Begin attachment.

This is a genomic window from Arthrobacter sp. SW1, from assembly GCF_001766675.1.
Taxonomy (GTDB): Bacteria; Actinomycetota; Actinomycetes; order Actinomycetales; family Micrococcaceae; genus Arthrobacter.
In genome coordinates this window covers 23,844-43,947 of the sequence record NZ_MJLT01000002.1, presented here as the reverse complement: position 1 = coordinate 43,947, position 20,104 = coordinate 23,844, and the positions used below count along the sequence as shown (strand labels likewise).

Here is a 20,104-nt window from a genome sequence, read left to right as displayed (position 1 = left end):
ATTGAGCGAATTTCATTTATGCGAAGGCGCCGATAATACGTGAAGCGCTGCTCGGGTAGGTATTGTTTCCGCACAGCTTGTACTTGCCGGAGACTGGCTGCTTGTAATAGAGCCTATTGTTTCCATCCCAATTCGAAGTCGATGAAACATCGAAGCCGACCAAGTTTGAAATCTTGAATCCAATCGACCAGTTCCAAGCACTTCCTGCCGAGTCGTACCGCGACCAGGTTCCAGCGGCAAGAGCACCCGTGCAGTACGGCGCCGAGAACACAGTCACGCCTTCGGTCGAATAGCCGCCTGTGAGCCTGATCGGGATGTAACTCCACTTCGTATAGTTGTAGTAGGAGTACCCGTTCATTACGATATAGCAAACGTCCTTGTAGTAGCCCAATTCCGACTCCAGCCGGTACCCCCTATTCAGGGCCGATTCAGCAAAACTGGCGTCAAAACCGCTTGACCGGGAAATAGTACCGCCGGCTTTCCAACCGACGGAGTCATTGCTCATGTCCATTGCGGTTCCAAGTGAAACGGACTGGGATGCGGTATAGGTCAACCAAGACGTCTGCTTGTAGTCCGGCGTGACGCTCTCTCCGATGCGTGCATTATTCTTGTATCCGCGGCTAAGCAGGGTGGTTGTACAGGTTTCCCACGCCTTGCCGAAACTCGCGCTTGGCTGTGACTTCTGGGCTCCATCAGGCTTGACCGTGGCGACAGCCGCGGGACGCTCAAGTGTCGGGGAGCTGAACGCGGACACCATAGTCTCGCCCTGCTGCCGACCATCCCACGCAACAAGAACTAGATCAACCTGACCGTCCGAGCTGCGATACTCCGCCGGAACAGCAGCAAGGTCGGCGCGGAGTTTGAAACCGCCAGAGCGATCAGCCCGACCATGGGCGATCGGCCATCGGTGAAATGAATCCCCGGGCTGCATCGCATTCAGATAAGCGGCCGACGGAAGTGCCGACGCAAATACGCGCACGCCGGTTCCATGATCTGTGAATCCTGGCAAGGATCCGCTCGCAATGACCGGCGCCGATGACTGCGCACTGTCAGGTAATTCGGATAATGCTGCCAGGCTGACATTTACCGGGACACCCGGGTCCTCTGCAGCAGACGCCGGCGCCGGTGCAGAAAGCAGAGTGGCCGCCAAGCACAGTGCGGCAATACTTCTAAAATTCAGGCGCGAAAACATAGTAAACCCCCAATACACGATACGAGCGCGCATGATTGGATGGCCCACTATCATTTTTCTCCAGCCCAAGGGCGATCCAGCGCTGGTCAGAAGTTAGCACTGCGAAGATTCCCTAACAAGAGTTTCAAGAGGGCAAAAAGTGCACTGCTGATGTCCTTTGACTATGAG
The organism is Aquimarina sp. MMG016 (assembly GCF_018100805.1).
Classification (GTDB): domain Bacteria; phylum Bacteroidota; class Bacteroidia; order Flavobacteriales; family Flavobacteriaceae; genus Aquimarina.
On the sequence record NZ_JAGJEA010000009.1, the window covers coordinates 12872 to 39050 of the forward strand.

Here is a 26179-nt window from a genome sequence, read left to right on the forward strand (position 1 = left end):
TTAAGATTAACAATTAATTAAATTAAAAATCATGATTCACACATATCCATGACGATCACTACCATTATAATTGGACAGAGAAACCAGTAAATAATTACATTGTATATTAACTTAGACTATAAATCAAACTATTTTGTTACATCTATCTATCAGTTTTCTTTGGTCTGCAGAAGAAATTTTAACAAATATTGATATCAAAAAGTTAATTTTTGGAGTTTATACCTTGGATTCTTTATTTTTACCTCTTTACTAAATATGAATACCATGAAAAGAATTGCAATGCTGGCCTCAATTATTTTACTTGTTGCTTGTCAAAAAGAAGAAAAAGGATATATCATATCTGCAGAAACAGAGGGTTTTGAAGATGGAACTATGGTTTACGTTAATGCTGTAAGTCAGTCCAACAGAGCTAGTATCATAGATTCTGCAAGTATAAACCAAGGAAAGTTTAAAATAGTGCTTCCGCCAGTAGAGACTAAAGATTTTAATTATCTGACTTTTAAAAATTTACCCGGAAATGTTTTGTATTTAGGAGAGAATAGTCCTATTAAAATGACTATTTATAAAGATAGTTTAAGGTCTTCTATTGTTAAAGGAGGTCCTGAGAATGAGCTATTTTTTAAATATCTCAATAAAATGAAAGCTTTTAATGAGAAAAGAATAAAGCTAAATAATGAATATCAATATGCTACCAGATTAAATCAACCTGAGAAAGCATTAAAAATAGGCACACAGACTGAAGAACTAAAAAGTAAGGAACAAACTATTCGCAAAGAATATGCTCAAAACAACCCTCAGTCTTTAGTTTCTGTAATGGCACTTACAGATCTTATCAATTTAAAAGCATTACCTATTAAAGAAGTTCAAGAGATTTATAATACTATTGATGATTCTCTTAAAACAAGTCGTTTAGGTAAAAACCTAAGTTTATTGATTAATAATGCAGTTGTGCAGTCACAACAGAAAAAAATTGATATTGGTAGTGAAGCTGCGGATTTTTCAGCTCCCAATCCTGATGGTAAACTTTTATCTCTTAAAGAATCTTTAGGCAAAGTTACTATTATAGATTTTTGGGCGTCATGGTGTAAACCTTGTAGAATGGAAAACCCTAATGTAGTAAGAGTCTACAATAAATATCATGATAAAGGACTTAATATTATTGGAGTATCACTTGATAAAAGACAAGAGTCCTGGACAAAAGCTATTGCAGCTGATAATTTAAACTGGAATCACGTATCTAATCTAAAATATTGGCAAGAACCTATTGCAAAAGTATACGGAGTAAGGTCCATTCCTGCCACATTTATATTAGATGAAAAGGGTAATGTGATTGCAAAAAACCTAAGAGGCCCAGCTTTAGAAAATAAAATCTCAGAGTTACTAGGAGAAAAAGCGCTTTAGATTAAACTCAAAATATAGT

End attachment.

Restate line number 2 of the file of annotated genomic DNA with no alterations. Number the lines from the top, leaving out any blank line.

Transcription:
Taxonomy (GTDB): Bacteria; Actinomycetota; Actinomycetes; order Actinomycetales; family Micrococcaceae; genus Arthrobacter.